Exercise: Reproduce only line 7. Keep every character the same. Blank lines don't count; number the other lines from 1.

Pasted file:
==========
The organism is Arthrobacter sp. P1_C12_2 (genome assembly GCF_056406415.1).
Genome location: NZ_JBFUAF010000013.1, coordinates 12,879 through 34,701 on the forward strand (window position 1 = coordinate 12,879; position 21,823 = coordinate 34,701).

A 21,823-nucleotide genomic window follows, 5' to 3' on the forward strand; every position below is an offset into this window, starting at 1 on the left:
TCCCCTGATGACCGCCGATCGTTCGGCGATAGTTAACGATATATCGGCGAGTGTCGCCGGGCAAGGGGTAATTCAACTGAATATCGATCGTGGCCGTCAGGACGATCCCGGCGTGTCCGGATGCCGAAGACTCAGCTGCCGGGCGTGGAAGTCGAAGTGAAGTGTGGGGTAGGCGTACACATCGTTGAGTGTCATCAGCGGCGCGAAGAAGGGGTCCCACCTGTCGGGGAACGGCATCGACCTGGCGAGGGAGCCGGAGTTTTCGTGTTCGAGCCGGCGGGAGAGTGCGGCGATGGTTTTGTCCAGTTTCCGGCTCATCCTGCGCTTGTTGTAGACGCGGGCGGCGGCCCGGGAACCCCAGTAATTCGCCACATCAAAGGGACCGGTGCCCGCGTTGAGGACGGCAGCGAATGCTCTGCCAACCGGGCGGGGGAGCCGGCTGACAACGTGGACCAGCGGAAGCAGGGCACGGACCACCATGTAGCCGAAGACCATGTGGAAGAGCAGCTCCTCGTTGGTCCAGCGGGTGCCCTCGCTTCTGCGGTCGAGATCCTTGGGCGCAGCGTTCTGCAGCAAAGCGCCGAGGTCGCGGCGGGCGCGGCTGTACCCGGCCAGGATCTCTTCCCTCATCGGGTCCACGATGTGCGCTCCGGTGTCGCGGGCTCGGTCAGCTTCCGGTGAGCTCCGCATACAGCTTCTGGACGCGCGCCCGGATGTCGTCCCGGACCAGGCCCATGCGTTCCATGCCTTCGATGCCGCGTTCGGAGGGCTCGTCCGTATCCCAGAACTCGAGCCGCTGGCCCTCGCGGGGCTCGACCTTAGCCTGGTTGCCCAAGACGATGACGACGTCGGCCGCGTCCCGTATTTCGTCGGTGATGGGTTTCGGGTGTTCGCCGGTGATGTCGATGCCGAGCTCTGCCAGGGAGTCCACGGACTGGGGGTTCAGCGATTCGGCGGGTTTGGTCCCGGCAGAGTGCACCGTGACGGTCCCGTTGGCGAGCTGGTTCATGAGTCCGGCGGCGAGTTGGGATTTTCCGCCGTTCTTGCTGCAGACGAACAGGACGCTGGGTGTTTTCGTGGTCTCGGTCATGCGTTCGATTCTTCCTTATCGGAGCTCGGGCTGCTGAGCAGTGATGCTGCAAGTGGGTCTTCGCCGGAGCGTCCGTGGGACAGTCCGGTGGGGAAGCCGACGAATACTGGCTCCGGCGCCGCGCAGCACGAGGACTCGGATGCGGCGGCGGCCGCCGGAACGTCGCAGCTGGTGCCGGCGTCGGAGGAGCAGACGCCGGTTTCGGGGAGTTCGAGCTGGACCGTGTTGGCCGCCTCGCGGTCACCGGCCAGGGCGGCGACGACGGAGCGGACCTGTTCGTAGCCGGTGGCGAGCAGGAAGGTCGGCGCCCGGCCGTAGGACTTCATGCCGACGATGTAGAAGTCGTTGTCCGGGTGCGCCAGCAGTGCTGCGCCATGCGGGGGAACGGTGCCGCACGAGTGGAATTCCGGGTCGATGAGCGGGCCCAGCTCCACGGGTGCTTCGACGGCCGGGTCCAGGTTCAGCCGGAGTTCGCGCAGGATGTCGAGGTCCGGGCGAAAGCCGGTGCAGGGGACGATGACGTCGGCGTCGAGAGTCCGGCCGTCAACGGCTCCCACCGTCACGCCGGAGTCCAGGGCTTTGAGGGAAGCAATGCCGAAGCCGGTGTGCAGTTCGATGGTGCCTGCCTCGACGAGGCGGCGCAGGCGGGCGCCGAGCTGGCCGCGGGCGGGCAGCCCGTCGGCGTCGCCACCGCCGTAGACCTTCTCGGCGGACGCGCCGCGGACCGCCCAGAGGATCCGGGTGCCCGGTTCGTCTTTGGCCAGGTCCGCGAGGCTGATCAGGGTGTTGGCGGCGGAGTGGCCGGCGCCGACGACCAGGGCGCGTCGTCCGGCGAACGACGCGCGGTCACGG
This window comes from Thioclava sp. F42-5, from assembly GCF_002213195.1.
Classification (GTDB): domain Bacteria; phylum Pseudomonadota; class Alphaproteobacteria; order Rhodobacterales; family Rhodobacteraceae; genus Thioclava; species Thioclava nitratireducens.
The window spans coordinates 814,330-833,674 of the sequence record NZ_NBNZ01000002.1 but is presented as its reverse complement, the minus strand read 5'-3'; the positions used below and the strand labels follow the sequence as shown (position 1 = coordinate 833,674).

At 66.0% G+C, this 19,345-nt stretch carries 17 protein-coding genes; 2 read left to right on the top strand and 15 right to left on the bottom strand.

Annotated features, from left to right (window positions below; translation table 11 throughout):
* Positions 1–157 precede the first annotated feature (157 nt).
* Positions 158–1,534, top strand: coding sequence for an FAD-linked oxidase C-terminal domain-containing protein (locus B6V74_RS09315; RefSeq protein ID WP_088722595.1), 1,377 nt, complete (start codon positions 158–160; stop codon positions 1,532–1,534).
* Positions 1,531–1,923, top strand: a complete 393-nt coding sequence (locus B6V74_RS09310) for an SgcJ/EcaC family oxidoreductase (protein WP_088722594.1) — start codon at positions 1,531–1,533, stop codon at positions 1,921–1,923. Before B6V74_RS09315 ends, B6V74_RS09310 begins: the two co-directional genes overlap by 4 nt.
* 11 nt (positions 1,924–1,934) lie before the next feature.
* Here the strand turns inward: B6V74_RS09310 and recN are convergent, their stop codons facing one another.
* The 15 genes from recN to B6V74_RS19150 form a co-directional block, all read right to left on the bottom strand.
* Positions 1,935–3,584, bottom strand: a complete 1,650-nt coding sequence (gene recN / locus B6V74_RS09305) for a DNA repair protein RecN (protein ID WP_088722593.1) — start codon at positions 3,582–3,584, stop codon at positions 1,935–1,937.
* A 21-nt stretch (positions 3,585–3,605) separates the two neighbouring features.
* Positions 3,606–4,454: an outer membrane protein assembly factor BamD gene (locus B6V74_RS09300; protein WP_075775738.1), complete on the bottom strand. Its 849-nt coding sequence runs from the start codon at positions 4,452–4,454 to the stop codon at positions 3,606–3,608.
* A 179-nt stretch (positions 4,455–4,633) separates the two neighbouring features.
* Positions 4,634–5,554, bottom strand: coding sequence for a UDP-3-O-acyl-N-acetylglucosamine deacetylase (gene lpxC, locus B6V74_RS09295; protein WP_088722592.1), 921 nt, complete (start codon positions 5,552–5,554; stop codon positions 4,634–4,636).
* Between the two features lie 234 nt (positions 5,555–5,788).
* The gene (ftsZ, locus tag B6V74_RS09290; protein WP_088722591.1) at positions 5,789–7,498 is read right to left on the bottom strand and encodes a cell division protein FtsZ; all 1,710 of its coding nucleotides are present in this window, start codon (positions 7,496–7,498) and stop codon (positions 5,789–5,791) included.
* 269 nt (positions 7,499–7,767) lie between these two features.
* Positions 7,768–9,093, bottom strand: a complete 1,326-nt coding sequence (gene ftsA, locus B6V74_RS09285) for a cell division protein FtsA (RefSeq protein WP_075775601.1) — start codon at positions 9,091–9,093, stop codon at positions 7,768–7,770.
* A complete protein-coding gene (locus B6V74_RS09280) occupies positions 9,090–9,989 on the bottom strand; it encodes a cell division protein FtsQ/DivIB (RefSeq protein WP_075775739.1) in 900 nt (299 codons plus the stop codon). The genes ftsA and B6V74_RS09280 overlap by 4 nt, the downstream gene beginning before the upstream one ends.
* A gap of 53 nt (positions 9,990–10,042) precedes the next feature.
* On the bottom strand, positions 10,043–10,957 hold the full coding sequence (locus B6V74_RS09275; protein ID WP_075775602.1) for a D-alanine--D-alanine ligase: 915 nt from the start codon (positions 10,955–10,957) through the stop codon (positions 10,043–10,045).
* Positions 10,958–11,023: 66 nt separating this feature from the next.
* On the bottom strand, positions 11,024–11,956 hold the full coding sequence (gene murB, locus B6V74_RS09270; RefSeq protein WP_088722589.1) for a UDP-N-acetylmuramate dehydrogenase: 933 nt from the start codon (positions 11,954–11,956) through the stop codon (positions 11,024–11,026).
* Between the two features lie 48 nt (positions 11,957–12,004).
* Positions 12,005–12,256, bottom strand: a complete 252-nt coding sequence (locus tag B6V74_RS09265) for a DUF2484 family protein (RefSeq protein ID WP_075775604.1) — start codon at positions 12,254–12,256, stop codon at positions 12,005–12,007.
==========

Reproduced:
The window spans coordinates 814,330-833,674 of the sequence record NZ_NBNZ01000002.1 but is presented as its reverse complement, the minus strand read 5'-3'; the positions used below and the strand labels follow the sequence as shown (position 1 = coordinate 833,674).